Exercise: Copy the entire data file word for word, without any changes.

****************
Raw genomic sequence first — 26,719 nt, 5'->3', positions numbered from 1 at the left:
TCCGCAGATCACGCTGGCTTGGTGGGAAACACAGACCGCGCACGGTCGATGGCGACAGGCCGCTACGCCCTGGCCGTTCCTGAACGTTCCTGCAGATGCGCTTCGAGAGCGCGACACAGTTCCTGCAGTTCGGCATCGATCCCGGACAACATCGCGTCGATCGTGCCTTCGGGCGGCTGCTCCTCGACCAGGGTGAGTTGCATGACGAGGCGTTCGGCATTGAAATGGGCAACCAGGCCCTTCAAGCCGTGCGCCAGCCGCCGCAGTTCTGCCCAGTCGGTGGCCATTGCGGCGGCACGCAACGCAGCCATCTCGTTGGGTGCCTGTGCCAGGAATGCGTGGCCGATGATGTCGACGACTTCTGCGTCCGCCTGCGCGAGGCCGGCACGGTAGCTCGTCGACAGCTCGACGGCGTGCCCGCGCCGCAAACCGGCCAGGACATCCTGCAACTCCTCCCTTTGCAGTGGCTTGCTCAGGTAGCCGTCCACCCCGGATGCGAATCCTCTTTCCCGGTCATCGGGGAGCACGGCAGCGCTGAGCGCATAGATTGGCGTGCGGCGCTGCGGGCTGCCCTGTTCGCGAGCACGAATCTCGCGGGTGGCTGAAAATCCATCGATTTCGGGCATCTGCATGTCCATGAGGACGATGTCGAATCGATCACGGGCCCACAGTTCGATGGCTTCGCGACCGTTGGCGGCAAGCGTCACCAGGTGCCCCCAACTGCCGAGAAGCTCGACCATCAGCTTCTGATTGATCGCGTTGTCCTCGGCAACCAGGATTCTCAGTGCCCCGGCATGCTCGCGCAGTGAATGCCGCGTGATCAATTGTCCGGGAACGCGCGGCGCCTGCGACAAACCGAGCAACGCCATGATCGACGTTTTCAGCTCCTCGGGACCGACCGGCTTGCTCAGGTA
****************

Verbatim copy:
Raw genomic sequence first — 26,719 nt, 5'->3', positions numbered from 1 at the left:
TCCGCAGATCACGCTGGCTTGGTGGGAAACACAGACCGCGCACGGTCGATGGCGACAGGCCGCTACGCCCTGGCCGTTCCTGAACGTTCCTGCAGATGCGCTTCGAGAGCGCGACACAGTTCCTGCAGTTCGGCATCGATCCCGGACAACATCGCGTCGATCGTGCCTTCGGGCGGCTGCTCCTCGACCAGGGTGAGTTGCATGACGAGGCGTTCGGCATTGAAATGGGCAACCAGGCCCTTCAAGCCGTGCGCCAGCCGCCGCAGTTCTGCCCAGTCGGTGGCCATTGCGGCGGCACGCAACGCAGCCATCTCGTTGGGTGCCTGTGCCAGGAATGCGTGGCCGATGATGTCGACGACTTCTGCGTCCGCCTGCGCGAGGCCGGCACGGTAGCTCGTCGACAGCTCGACGGCGTGCCCGCGCCGCAAACCGGCCAGGACATCCTGCAACTCCTCCCTTTGCAGTGGCTTGCTCAGGTAGCCGTCCACCCCGGATGCGAATCCTCTTTCCCGGTCATCGGGGAGCACGGCAGCGCTGAGCGCATAGATTGGCGTGCGGCGCTGCGGGCTGCCCTGTTCGCGAGCACGAATCTCGCGGGTGGCTGAAAATCCATCGATTTCGGGCATCTGCATGTCCATGAGGACGATGTCGAATCGATCACGGGCCCACAGTTCGATGGCTTCGCGACCGTTGGCGGCAAGCGTCACCAGGTGCCCCCAACTGCCGAGAAGCTCGACCATCAGCTTCTGATTGATCGCGTTGTCCTCGGCAACCAGGATTCTCAGTGCCCCGGCATGCTCGCGCAGTGAATGCCGCGTGATCAATTGTCCGGGAACGCGCGGCGCCTGCGACAAACCGAGCAACGCCATGATCGACGTTTTCAGCTCCTCGGGACCGACCGGCTTGCTCAGGTA